Hey there, time traveller!
This article was published 12/5/2011 (1935 days ago), so information in it may no longer be current.
RM OF HEADINGLEY -- Monique Gagnon feels like she's won the lottery. The only problem is she got lucky at the expense of strangers.
Gagnon and her husband built their large, beautiful house on the banks of the Assiniboine River four years ago. It has soaring ceilings, a massive open kitchen and a deck where they can sit and watch the river flow by.
It's bucolic, the sort of place you'd love to raise a family. They're situated just past Sherlmerdine's on Roblin Boulevard, living in an area that was once forest and is now home to expensive new houses built on big lots.
When the provincial government was faced with a Sophie's Choice -- who would they flood and who would they save? -- the Gagnons' house ended up on the safe side. Some people up the river will lose their homes and livelihoods. This family will be just fine.
"I've been feeling terrible," she says. "I feel so sorry for those people who are going to be sacrificed. We're sitting pretty here."
The family sandbagged a small ravine on their property. That's all the preparation they needed. Daniel Gagnon, Monique's husband, has been out helping a less lucky neighbour sandbag.
Still, Gagnon has her worries.
"What if the controlled flood doesn't work? What if they're wrong?"
Gerald Menard lives next door to the Gagnons. His house was built in 2005 and is also large and architecturally arresting. There was no flooding on the property in 1997. The stay-at-home dad of four says he's been out sandbagging in the nearby town of Headingley, helping out at a store and some homes.
Like Gagnon, he feels pity for people facing the inevitable.
"These people are going to get their houses flooded. They never expected that. It could be us. It could be any of us."
Further up Roblin, Bob Shettler is blunt in his opinion on the government's action.
"If I were those people. I sue," he says. "If I were those people such a lawsuit I would file. I don't care if they're saving 500 places. Those are homes. Those are someone's homes."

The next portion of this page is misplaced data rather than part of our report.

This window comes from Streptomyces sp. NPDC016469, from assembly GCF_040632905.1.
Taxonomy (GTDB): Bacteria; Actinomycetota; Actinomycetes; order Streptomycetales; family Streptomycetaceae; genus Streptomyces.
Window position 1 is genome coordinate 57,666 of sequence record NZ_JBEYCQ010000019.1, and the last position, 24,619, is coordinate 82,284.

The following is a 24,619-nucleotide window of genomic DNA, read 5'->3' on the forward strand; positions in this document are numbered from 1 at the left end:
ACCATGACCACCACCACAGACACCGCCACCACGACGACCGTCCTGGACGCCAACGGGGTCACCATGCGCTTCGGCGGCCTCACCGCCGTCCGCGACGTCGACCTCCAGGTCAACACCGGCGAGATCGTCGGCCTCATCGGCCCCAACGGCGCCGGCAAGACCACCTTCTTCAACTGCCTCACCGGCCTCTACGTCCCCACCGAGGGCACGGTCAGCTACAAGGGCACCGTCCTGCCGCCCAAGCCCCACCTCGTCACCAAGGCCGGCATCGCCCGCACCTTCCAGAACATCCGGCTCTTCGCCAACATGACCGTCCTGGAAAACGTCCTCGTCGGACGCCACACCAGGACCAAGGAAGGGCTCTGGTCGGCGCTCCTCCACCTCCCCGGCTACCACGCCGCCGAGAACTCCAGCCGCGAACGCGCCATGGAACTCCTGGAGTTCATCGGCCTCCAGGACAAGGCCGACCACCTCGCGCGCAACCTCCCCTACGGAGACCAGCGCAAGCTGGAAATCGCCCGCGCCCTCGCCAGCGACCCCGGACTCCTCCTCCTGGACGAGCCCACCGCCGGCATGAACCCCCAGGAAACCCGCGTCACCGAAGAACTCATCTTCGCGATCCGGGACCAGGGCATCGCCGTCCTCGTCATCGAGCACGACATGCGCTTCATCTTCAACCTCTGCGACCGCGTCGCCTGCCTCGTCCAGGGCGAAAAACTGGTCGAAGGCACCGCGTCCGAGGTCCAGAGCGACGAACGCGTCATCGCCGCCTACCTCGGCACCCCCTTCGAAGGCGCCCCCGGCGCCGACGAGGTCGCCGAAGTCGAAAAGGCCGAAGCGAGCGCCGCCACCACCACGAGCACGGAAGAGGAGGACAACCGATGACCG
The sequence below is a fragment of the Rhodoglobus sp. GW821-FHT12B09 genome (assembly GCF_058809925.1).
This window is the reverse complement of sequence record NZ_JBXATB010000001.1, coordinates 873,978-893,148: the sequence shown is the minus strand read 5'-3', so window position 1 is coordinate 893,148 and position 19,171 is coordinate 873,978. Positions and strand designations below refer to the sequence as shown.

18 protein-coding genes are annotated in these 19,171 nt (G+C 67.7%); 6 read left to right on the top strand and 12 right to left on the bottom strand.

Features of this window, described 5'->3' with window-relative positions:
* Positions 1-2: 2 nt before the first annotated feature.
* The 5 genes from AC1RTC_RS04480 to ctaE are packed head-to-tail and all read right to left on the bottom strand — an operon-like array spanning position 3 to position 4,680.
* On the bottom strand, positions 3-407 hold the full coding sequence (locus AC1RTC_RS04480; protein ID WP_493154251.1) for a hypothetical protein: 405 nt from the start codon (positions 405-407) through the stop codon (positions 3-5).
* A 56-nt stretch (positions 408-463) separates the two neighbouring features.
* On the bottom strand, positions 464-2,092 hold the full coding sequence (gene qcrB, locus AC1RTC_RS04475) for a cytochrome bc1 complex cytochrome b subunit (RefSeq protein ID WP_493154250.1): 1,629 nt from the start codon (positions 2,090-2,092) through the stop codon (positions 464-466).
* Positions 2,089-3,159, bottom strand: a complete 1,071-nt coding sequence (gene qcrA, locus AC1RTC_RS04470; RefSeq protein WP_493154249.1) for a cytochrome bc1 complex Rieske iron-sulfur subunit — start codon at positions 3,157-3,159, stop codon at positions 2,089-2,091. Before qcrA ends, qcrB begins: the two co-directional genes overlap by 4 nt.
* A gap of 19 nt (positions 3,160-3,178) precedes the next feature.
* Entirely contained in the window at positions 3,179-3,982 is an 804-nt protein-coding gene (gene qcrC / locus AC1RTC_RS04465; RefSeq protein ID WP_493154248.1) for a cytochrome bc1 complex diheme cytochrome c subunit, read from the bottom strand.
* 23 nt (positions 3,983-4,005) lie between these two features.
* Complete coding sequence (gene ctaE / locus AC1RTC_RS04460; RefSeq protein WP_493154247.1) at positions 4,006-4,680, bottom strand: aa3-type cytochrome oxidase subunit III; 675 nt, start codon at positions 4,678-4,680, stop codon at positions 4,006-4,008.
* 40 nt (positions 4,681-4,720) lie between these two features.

He doesn't believe his house is in any danger, despite the fact the river has climbed at least 30 feet up onto his property. It still has a long way to go.
The retiree and his wife built on their river property 21 years ago. Back then it was mostly forest. Slowly, people started to buy up lots and built big houses. He hasn't got as much privacy as he'd like and his view of the river isn't what it used to be.
He says his property is still a piece of paradise. He's sick that others will have their hard work and dreams washed away.
"I just don't know how they (the provincial government) couldn't see this coming," he says. "This is homes, these are the farmers who grow our vegetables. I'd like to see how they're really going to compensate these people for their losses."
Just five minutes up the road from Shettler you can see piles of sandbags and dikes ringing properties. The water is lapping near the bags.
The morality of sacrificing a relative few for the good of many has been debated since the beginning of time. This province lives in uneasy relationship with its rivers. We've become enamoured with comparisons this spring -- a once-in-300-years flood! Half the water flow of Niagara Falls! One hundred thousand cattle in need of a place to stay! We can't find enough superlatives to describe the agony of waiting.
Floodways and diversions can only do so much. This spring, we have proof they can't do enough.
But the lucky, like the Gagnons and the Menards, are not indifferent to the dice-toss that left them safe and others about to be devastated. When you choose to live on a river, you know there are risks.
No one expected it would be the province that would pull its finger from the dike. No one knew there would have to be a choice to keep some Manitobans safe and others up a creek without the proverbial paddle. It's a damn lousy choice to have to make.